Buttermilk Chocolate Cake with Butterscotch Buttercream

I tend to place chocolate cakes into two categories: liquid fat and solid fat cakes. Liquid fat cakes contain either oil or melted butter and tend to have a more open crumb while solid fat cakes, with batter  that can hold tiny air bubbles, tend to have a finer more delicate crumb. This is a solid fat chocolate cake with a tender, fine crumb and rich chocolate flavor. A-cake-up-web A combination of bittersweet chocolate and cocoa strike a nice balance with the flavorful buttermilk.  Blooming the cocoa and chocolate in hot water also helps bring the chocolate flavors to the forefront. A-triple-cake-web   Using solid butter offers two advantages. First, it incorporates fine air pockets into the batter which leads to a finer crumb and second, it allows for thorough emulsification of the eggs.  A well emulsified egg-fat combination improves texture and fat distribution throughout the cake.A-cut-cake-webThis cake is fine and delicate enough to serve as a wedding cake, but its rich chocolate flavor makes it bold enough for casual gatherings as well. This cake is not very sweet which allows it to pair nicely with the rich Butterscotch Buttercream.A-close-slice-web

Happy baking!

Buttermilk Chocolate Cake with Butterscotch Buttercream


  • 2 ounces (57 grams) Dutch processed cocoa powder- ½ cup
  • 4 ounces (113 grams) bittersweet chocolate, broken (about 60% cocoa)
  • ¾ cup (180 milliliters) hot water
  • 14 ounces (397 grams) granulated sugar
  • 1 cup (240 milliliters) buttermilk, cold
  • 1 tablespoon (15 milliliters) vanilla extract
  • 8 ounces (227 grams) unsalted butter softened-1 cup
  • 4 large eggs
  • 10 ounces (284 grams) all-purpose/plain flour-2 cups
  • 1 teaspoon (5 milliliters) salt
  • 1 teaspoon (5 milliliters) baking soda
  • ¾ teaspoon (3 milliliters) baking powder
  • For the Butterscotch Sauce:
  • 4 ounces (113 grams) unsalted butter- ½ cup
  • 8 ounces (226 grams) brown sugar-1 cup
  • 1 tablespoon (15 milliliters) corn syrup
  • ¼ cup (60 milliliters) whipping cream
  • 1 teaspoon (5 milliliters) vanilla extract
  • For the Butterscotch Buttercream:
  • 9 ounces (255 grams) Butterscotch Sauce
  • 4 ounces (113 grams) granulated sugar
  • 4 ounces (113 grams) brown sugar
  • 8 ounces (227 grams) egg whites
  • 16 ounces (454 grams) unsalted butter, cool room temperature
  • 1 tablespoon (15 milliliters) vanilla extract


  1. Preheat oven to 350 F (177 C). Spray two 8-inch round cake pans* with Baker’s Joy or grease and flour.
  2. In a large, about 8-cup or 1.5 liter, microwave safe container heat cocoa powder, chocolate and hot water for 30 seconds and then whisk until the chocolate is completely melted and the mixture is smooth. Whisk in sugar and then buttermilk and vanilla until fully incorporated.
  3. In a mixer bowl beat butter for 30 seconds on medium high power to lighten and then add the eggs one at a time with the mixer on medium until they are incorporated. Sprinkle in flour, salt, baking soda and baking powder and mix with the with the flat beater until combined, about 30 seconds. With the mixer on low speed, gradually pour in the chocolate mixture. Once it is all added, beat on medium-high speed for 1 minute. Scrape the bottom of the bowl and beat for 30 seconds more until smooth.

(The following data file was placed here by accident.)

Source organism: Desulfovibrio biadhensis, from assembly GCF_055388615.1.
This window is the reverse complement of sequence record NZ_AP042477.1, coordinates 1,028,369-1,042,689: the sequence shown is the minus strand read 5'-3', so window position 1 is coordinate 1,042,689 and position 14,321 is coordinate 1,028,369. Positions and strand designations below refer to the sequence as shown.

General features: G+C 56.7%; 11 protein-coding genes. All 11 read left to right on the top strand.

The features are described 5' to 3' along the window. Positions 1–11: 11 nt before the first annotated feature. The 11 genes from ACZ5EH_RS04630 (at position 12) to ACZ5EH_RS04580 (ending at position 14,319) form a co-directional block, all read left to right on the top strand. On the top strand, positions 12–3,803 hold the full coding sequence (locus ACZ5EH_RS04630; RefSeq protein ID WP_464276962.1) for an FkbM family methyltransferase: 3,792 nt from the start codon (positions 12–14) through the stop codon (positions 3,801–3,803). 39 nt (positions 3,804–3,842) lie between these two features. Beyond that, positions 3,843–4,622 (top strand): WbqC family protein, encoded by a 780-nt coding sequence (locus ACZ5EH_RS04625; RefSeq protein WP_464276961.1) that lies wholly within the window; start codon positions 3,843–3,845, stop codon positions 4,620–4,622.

4. Pour into cake pans and bake for 25-30 minutes or until a cake tester comes out clean. Let cool in pans for 10 minutes and then turn out to a cooling rack to cool completely or wrap in plastic wrap until needed. Frost and fill with Butterscotch Buttercream or other icing and filling. Enjoy!
  5. For the Butterscotch Sauce:
  6. In a medium sauce pan heat butter, brown sugar and corn syrup until light and bubbly, about 3 minutes. Remove from heat and stir in whipping cream and vanilla. Use in Butterscotch Buttercream.
  7. For the Butterscotch Buttercream:
  8. Whisk Butterscotch Sauce, sugars and egg whites together in a microwave-safe bowl; Make sure the mixture is well mixed so the sugar can protect the eggs from cooking. Heat the mixture in the microwave for 2-4 minutes on high in 30 second intervals whisking well after each 30 second heating. Heat until the sugar is dissolved and the mixture reaches 160 f/72 C. (Alternatively this step can be carried out in a double boiler over simmering water). Pour the syrup into a cake pan or shallow metal bowl (straining the mixture if any lumps are present) and chill in the freezer for 15-20 minutes until it is quite cool.
  9. Meanwhile, beat the butter in a mixer for 2 minutes on high until the butter is lighter in color and aerated. Add the cooled syrup in two additions to the butter beating 1 minute after each addition. Add the vanilla and beat 30 seconds until smooth; use immediately or store.
  10. You can store this buttercream at room temperature for 2 days, in the refrigerator, tightly sealed, for 2 weeks or in the freezer for 2 months.

76 thoughts on “Buttermilk Chocolate Cake with Butterscotch Buttercream”

  1. Your recipes ask for pans to be greased with bakers joy or grease and flour. Can you cover cake tins with non stick paper instead?